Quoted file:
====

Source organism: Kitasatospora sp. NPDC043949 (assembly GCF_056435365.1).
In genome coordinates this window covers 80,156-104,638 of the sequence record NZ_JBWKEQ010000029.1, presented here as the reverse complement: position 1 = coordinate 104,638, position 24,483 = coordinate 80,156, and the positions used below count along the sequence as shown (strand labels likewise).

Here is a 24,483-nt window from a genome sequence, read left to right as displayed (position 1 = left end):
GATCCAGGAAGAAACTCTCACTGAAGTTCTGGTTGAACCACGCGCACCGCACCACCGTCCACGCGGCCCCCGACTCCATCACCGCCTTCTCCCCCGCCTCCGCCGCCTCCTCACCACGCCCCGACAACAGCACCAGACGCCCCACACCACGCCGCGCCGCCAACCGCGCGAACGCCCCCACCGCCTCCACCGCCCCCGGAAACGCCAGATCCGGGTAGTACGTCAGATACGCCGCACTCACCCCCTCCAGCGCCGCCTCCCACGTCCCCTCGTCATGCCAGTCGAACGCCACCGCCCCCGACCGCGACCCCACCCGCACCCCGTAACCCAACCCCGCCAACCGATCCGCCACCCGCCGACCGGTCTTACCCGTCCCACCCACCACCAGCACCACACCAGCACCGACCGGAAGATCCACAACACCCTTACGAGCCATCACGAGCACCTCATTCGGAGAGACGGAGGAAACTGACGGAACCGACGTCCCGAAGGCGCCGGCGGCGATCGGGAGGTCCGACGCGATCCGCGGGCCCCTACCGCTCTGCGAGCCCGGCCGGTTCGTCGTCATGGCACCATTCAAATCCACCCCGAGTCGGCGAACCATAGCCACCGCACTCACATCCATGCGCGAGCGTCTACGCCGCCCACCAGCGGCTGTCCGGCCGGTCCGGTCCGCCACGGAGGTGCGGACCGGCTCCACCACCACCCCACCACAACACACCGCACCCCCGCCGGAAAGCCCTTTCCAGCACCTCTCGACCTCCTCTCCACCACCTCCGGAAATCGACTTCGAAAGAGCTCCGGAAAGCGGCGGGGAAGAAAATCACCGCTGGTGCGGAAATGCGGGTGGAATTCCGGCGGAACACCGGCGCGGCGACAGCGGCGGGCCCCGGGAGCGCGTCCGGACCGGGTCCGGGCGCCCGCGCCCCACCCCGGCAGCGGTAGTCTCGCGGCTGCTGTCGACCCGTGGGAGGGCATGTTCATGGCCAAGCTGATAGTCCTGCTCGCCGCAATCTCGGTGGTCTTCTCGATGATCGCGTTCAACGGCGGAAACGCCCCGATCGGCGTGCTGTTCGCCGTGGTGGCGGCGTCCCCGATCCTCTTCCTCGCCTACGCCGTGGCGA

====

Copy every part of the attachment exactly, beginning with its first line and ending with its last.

Source organism: Kitasatospora sp. NPDC043949 (assembly GCF_056435365.1).
In genome coordinates this window covers 80,156-104,638 of the sequence record NZ_JBWKEQ010000029.1, presented here as the reverse complement: position 1 = coordinate 104,638, position 24,483 = coordinate 80,156, and the positions used below count along the sequence as shown (strand labels likewise).

Here is a 24,483-nt window from a genome sequence, read left to right as displayed (position 1 = left end):
GATCCAGGAAGAAACTCTCACTGAAGTTCTGGTTGAACCACGCGCACCGCACCACCGTCCACGCGGCCCCCGACTCCATCACCGCCTTCTCCCCCGCCTCCGCCGCCTCCTCACCACGCCCCGACAACAGCACCAGACGCCCCACACCACGCCGCGCCGCCAACCGCGCGAACGCCCCCACCGCCTCCACCGCCCCCGGAAACGCCAGATCCGGGTAGTACGTCAGATACGCCGCACTCACCCCCTCCAGCGCCGCCTCCCACGTCCCCTCGTCATGCCAGTCGAACGCCACCGCCCCCGACCGCGACCCCACCCGCACCCCGTAACCCAACCCCGCCAACCGATCCGCCACCCGCCGACCGGTCTTACCCGTCCCACCCACCACCAGCACCACACCAGCACCGACCGGAAGATCCACAACACCCTTACGAGCCATCACGAGCACCTCATTCGGAGAGACGGAGGAAACTGACGGAACCGACGTCCCGAAGGCGCCGGCGGCGATCGGGAGGTCCGACGCGATCCGCGGGCCCCTACCGCTCTGCGAGCCCGGCCGGTTCGTCGTCATGGCACCATTCAAATCCACCCCGAGTCGGCGAACCATAGCCACCGCACTCACATCCATGCGCGAGCGTCTACGCCGCCCACCAGCGGCTGTCCGGCCGGTCCGGTCCGCCACGGAGGTGCGGACCGGCTCCACCACCACCCCACCACAACACACCGCACCCCCGCCGGAAAGCCCTTTCCAGCACCTCTCGACCTCCTCTCCACCACCTCCGGAAATCGACTTCGAAAGAGCTCCGGAAAGCGGCGGGGAAGAAAATCACCGCTGGTGCGGAAATGCGGGTGGAATTCCGGCGGAACACCGGCGCGGCGACAGCGGCGGGCCCCGGGAGCGCGTCCGGACCGGGTCCGGGCGCCCGCGCCCCACCCCGGCAGCGGTAGTCTCGCGGCTGCTGTCGACCCGTGGGAGGGCATGTTCATGGCCAAGCTGATAGTCCTGCTCGCCGCAATCTCGGTGGTCTTCTCGATGATCGCGTTCAACGGCGGAAACGCCCCGATCGGCGTGCTGTTCGCCGTGGTGGCGGCGTCCCCGATCCTCTTCCTCGCCTACGCCGTGGCGA